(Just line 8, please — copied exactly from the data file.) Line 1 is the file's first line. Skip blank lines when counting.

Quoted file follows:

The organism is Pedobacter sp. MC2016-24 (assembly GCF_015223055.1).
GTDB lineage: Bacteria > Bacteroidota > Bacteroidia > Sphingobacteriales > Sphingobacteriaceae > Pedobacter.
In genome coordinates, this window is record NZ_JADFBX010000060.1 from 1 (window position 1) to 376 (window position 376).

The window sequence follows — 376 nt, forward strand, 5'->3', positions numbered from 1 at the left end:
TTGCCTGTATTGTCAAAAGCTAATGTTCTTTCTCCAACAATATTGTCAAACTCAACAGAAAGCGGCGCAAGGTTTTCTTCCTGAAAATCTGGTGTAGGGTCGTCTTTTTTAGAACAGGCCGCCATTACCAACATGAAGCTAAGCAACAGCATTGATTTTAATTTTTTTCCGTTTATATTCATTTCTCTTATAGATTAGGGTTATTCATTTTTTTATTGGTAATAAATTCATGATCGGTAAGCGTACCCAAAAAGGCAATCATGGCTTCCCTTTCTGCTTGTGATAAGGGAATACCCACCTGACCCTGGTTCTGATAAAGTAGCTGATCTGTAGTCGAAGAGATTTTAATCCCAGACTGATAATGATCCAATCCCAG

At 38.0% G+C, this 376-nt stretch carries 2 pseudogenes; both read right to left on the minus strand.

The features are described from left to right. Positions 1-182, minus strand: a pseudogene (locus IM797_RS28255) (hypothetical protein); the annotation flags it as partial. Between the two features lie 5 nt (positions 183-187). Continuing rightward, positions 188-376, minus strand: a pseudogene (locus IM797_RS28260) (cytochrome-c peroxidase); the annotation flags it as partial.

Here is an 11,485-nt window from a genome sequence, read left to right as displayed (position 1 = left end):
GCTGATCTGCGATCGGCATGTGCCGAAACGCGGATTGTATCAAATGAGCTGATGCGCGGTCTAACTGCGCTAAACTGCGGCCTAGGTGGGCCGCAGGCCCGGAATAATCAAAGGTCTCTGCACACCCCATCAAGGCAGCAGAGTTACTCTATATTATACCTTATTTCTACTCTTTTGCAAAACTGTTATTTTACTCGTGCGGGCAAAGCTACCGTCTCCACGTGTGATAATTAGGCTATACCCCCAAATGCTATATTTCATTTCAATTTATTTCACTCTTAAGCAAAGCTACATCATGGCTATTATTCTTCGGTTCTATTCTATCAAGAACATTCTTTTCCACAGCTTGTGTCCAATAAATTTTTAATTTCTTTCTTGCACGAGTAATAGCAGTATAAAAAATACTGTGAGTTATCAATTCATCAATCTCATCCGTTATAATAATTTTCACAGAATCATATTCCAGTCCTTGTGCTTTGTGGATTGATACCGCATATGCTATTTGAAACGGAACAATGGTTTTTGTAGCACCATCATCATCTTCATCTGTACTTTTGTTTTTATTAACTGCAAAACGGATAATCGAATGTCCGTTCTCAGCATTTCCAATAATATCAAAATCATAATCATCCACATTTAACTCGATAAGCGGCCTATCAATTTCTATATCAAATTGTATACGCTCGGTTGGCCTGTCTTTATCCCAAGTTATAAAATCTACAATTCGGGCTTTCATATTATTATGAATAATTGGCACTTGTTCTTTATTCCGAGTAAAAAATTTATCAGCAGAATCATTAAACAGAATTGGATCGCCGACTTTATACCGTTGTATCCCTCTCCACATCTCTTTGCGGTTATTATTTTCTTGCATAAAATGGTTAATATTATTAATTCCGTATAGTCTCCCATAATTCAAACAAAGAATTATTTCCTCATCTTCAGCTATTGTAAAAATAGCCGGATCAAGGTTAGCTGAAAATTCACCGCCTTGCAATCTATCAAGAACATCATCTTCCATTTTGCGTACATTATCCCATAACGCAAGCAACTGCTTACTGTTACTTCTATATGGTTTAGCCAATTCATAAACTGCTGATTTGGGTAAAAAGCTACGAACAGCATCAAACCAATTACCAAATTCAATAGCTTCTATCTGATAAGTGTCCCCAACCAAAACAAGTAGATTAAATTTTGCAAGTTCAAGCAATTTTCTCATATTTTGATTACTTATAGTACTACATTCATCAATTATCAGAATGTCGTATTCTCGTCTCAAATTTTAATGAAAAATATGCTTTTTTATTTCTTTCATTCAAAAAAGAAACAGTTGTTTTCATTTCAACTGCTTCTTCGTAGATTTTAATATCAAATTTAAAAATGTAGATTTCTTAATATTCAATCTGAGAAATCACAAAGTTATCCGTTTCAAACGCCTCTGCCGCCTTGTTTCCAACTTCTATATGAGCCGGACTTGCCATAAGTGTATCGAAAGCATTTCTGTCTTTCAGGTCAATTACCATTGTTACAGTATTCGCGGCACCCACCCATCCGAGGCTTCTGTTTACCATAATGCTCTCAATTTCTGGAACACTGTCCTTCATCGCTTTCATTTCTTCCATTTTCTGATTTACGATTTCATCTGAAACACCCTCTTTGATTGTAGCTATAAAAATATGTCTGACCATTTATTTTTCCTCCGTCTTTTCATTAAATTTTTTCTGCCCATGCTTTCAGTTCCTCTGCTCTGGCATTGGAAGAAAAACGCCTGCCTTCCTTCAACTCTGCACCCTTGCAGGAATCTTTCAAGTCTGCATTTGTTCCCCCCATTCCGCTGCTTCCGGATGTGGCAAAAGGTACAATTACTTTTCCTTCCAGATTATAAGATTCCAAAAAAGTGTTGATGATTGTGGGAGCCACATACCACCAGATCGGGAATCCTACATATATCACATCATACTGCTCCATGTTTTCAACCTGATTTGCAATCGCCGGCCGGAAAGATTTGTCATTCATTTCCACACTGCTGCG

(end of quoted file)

Here is an 11,485-nt window from a genome sequence, read left to right as displayed (position 1 = left end):